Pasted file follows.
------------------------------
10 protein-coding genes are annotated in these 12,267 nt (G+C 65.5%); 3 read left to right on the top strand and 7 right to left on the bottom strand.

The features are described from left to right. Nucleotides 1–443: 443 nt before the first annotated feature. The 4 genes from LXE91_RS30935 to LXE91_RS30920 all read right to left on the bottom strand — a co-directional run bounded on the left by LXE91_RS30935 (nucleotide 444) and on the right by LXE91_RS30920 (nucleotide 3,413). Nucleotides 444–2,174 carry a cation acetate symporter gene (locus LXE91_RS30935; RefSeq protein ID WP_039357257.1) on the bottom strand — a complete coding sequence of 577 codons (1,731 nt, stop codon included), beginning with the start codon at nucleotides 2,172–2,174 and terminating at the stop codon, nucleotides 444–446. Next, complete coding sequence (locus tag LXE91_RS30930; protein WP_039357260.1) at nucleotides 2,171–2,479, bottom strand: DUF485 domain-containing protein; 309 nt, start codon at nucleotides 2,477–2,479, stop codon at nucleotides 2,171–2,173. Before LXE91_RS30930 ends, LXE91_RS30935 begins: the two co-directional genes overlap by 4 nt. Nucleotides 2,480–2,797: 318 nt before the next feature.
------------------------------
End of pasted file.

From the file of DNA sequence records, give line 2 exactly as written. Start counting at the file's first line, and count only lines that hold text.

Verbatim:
The features are described from left to right. Nucleotides 1–443: 443 nt before the first annotated feature. The 4 genes from LXE91_RS30935 to LXE91_RS30920 all read right to left on the bottom strand — a co-directional run bounded on the left by LXE91_RS30935 (nucleotide 444) and on the right by LXE91_RS30920 (nucleotide 3,413). Nucleotides 444–2,174 carry a cation acetate symporter gene (locus LXE91_RS30935; RefSeq protein ID WP_039357257.1) on the bottom strand — a complete coding sequence of 577 codons (1,731 nt, stop codon included), beginning with the start codon at nucleotides 2,172–2,174 and terminating at the stop codon, nucleotides 444–446. Next, complete coding sequence (locus tag LXE91_RS30930; protein WP_039357260.1) at nucleotides 2,171–2,479, bottom strand: DUF485 domain-containing protein; 309 nt, start codon at nucleotides 2,477–2,479, stop codon at nucleotides 2,171–2,173. Before LXE91_RS30930 ends, LXE91_RS30935 begins: the two co-directional genes overlap by 4 nt. Nucleotides 2,480–2,797: 318 nt before the next feature.